Colleges Have Increased Financial Aid, Mostly for Higher-Income Students, Report Says
By JEFFREY R. YOUNG
Four-year colleges have increased their financial-aid offerings in the past decade, but students with the highest incomes have received the largest increases, according to a new report by the U.S. Department of Education.
The report, titled "What Colleges Contribute," finds that institutional aid to undergraduates -- the amount paid directly by the colleges themselves, rather than from state, federal, or other sources -- has increased at both public and private colleges. In the 1992-93 academic year, 17 percent of students at public colleges received such aid, averaging $2,200 per student, according to the report, while in 1999-2000, 23 percent received aid and the average award grew to $2,700. At private colleges, 47 percent of students got financial aid in 1992-93, averaging $5,900 per student; the percentage rose to 58 percent in 1999-2000, with an average award of about $7,000.
Most of those increases appear to have gone to students with the highest incomes, the report says. At private colleges, the proportion of students in the highest income group receiving aid rose from 41 percent in 1995-96 to 51 percent in 1999-2000, while no noticeable gains occurred in the lowest-income group. At public colleges during the same period, the percentage of highest-income students receiving financial aid grew to 18 percent from 13 percent, with no change in the lowest-income group. The average amount of aid also increased far more for high-income students than for those with low incomes.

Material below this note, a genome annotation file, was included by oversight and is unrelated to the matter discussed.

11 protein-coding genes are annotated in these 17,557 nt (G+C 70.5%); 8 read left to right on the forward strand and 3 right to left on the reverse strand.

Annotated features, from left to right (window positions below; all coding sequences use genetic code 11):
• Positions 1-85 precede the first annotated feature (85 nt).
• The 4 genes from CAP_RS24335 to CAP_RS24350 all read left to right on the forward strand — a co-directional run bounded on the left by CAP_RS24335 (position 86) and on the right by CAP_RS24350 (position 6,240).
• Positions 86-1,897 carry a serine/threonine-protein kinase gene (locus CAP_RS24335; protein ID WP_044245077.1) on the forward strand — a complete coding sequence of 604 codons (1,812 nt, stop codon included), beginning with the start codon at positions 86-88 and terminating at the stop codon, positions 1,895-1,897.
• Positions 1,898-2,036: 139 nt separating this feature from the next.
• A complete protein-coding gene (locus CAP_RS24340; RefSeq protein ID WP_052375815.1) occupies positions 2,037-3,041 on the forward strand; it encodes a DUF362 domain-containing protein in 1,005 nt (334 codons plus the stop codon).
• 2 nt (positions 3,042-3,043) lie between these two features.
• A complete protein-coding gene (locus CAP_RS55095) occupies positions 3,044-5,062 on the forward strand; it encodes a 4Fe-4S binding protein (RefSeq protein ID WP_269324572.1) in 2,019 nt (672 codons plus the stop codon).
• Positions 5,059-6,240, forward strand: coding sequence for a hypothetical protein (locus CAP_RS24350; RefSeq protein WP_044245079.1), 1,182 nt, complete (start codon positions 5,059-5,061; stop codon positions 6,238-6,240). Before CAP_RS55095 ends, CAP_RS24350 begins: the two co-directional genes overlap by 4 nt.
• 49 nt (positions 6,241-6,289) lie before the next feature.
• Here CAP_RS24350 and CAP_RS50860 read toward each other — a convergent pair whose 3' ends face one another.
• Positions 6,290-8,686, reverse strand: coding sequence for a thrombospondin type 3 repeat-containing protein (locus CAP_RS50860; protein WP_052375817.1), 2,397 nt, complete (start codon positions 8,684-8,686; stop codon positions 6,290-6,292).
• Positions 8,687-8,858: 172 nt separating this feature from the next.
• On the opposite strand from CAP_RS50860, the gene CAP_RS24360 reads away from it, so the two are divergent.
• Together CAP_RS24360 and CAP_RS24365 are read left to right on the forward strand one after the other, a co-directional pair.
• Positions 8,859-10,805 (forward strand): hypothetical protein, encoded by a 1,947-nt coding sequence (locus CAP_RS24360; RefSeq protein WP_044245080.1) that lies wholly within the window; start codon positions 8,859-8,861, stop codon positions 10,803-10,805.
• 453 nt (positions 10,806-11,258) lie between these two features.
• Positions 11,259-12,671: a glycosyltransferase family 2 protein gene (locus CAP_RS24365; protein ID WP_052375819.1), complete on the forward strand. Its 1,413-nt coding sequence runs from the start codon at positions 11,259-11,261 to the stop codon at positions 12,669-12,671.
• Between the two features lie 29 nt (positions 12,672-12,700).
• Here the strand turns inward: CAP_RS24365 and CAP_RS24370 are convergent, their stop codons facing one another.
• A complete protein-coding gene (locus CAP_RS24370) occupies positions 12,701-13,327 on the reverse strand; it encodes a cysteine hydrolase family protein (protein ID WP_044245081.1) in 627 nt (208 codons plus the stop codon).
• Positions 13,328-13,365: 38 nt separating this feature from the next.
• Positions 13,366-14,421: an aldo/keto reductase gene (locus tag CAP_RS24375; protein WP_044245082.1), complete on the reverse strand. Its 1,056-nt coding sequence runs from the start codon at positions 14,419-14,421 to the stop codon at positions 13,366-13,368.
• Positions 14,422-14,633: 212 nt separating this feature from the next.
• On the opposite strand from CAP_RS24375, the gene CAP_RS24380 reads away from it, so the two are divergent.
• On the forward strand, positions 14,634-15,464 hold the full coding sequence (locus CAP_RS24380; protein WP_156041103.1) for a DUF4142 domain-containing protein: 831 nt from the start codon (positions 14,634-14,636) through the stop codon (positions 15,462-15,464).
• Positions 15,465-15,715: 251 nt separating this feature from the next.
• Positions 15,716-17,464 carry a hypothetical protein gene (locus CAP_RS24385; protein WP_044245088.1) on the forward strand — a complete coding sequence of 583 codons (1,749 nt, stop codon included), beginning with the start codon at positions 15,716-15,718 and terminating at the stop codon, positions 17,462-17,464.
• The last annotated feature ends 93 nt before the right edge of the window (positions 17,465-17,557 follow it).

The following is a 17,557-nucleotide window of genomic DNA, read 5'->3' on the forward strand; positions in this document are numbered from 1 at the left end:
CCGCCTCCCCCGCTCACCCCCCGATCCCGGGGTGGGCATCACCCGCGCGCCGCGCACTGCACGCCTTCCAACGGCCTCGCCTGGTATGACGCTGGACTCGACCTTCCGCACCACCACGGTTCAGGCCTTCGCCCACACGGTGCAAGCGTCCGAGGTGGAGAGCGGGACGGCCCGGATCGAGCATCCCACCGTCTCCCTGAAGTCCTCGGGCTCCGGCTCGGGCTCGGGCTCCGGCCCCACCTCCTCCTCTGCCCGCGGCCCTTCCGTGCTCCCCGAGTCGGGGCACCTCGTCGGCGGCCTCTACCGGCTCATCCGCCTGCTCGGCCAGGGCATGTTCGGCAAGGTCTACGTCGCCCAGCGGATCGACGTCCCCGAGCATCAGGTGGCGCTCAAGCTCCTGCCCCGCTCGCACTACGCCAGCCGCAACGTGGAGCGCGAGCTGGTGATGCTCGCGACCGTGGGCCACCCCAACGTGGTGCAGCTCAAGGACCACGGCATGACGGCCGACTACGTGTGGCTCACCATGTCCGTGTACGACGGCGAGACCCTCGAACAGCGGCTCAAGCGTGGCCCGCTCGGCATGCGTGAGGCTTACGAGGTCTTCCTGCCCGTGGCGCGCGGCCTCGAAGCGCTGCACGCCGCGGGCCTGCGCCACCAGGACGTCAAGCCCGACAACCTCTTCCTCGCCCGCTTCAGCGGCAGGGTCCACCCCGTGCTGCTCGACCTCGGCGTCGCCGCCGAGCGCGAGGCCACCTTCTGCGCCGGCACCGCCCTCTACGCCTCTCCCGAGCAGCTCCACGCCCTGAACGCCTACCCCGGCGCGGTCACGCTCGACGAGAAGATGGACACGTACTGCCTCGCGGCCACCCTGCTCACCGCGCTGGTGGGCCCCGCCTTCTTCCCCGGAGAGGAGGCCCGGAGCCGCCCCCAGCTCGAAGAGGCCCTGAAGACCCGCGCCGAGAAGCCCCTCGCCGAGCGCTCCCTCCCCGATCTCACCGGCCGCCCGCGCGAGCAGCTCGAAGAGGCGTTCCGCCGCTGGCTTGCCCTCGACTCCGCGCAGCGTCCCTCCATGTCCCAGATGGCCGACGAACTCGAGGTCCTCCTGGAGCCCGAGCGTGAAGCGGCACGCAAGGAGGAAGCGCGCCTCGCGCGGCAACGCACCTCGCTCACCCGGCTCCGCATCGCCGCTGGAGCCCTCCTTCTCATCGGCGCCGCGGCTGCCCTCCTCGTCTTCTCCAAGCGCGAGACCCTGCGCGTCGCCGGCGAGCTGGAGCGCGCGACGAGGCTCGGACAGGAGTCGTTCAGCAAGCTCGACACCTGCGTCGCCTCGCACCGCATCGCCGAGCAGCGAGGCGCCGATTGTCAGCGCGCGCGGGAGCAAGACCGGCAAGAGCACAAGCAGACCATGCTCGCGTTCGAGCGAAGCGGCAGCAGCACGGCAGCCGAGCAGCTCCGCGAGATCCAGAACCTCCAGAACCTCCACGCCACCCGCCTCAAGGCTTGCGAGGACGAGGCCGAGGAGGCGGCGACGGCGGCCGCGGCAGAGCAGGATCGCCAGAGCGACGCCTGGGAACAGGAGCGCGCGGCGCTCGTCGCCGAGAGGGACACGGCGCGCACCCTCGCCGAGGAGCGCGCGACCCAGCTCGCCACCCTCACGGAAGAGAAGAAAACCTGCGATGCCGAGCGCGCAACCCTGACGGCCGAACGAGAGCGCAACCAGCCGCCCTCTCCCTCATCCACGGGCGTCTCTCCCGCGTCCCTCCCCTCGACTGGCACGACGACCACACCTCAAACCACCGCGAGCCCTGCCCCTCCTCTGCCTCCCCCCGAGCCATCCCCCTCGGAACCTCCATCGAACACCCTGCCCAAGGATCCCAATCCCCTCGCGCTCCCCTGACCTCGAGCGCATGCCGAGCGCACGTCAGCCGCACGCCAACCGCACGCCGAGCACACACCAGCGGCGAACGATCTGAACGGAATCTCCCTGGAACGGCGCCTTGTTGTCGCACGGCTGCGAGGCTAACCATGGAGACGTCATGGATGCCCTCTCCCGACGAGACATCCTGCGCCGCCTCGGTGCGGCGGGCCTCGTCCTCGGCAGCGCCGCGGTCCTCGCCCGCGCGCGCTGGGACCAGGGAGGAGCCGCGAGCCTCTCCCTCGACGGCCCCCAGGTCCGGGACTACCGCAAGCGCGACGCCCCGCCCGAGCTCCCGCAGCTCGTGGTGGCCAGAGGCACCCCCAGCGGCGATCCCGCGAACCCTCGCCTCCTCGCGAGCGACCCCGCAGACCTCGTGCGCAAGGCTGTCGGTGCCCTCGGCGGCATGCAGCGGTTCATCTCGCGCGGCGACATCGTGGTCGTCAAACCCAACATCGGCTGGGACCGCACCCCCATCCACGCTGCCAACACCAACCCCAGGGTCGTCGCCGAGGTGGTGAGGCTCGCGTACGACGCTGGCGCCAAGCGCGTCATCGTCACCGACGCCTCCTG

Most of the increases in financial-aid awards at colleges have been given out based on merit rather than need, according to the report. It notes that while tuition rose during the 1990s, enrollment remained essentially stable. This combination put pressure on colleges to offer merit aid regardless of need, it says, in order to attract and enroll meritorious students who otherwise might not attend.
Sandy Baum, a professor of economics at Skidmore College who tracks financial-aid trends, said the report "really confirms the changing distribution of aid, and the increasing of aid going to higher-income students." Lower-income students lose out under the new policies, she added.
"The schools are more and more using aid to attract a student body that appeals to them and increase their net revenues," Ms. Baum added.
© 2004 College Advisor of New England